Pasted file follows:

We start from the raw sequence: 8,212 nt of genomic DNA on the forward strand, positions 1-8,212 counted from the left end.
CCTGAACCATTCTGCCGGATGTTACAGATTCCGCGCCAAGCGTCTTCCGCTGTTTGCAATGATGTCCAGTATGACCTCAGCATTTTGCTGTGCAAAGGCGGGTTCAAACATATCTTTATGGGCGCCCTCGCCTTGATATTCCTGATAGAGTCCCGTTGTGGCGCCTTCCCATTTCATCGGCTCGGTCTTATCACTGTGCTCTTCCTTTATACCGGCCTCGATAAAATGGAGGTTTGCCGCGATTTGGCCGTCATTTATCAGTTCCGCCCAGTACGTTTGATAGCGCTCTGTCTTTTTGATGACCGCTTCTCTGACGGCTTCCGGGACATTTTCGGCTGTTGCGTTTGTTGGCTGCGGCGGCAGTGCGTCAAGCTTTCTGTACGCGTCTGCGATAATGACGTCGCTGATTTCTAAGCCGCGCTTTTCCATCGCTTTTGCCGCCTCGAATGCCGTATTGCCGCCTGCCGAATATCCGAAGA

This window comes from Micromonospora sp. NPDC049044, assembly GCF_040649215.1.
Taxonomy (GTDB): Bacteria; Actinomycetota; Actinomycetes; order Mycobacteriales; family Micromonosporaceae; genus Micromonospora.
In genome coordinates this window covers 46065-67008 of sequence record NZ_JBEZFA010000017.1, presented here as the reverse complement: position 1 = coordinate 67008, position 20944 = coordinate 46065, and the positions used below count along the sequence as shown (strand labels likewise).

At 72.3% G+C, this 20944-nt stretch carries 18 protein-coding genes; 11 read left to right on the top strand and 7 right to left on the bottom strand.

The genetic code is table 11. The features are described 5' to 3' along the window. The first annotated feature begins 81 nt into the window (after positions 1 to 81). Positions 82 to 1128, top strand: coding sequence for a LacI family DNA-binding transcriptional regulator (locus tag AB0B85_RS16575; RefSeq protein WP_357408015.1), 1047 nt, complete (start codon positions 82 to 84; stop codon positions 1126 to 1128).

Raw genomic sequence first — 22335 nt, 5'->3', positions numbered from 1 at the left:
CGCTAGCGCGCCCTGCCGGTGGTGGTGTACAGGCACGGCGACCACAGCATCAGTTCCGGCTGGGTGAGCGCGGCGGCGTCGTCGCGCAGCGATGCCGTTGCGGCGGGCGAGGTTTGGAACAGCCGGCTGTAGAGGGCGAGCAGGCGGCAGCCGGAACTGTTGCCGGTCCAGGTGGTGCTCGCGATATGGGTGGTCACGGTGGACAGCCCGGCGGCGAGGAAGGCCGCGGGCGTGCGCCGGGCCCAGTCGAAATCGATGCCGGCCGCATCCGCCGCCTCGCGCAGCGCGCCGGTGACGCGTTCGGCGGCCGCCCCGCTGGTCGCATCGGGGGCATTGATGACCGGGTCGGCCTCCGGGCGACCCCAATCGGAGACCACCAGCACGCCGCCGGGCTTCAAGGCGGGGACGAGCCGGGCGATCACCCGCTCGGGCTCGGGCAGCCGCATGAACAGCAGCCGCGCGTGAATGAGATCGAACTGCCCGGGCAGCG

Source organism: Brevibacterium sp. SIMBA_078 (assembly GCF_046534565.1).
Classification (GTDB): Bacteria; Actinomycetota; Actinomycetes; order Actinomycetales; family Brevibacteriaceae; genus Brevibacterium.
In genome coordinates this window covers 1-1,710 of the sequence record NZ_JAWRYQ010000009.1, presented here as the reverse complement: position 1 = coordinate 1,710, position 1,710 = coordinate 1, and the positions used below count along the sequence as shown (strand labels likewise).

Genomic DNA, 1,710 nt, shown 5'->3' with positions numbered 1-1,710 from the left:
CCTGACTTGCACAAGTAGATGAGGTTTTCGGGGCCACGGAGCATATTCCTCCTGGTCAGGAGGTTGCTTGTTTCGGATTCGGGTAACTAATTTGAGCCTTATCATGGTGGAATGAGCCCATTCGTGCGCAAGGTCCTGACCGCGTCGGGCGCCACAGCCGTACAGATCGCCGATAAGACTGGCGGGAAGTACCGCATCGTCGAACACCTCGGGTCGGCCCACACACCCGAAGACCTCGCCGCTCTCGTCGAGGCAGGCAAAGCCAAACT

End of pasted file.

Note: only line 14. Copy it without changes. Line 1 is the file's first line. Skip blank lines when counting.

CCTGACTTGCACAAGTAGATGAGGTTTTCGGGGCCACGGAGCATATTCCTCCTGGTCAGGAGGTTGCTTGTTTCGGATTCGGGTAACTAATTTGAGCCTTATCATGGTGGAATGAGCCCATTCGTGCGCAAGGTCCTGACCGCGTCGGGCGCCACAGCCGTACAGATCGCCGATAAGACTGGCGGGAAGTACCGCATCGTCGAACACCTCGGGTCGGCCCACACACCCGAAGACCTCGCCGCTCTCGTCGAGGCAGGCAAAGCCAAACT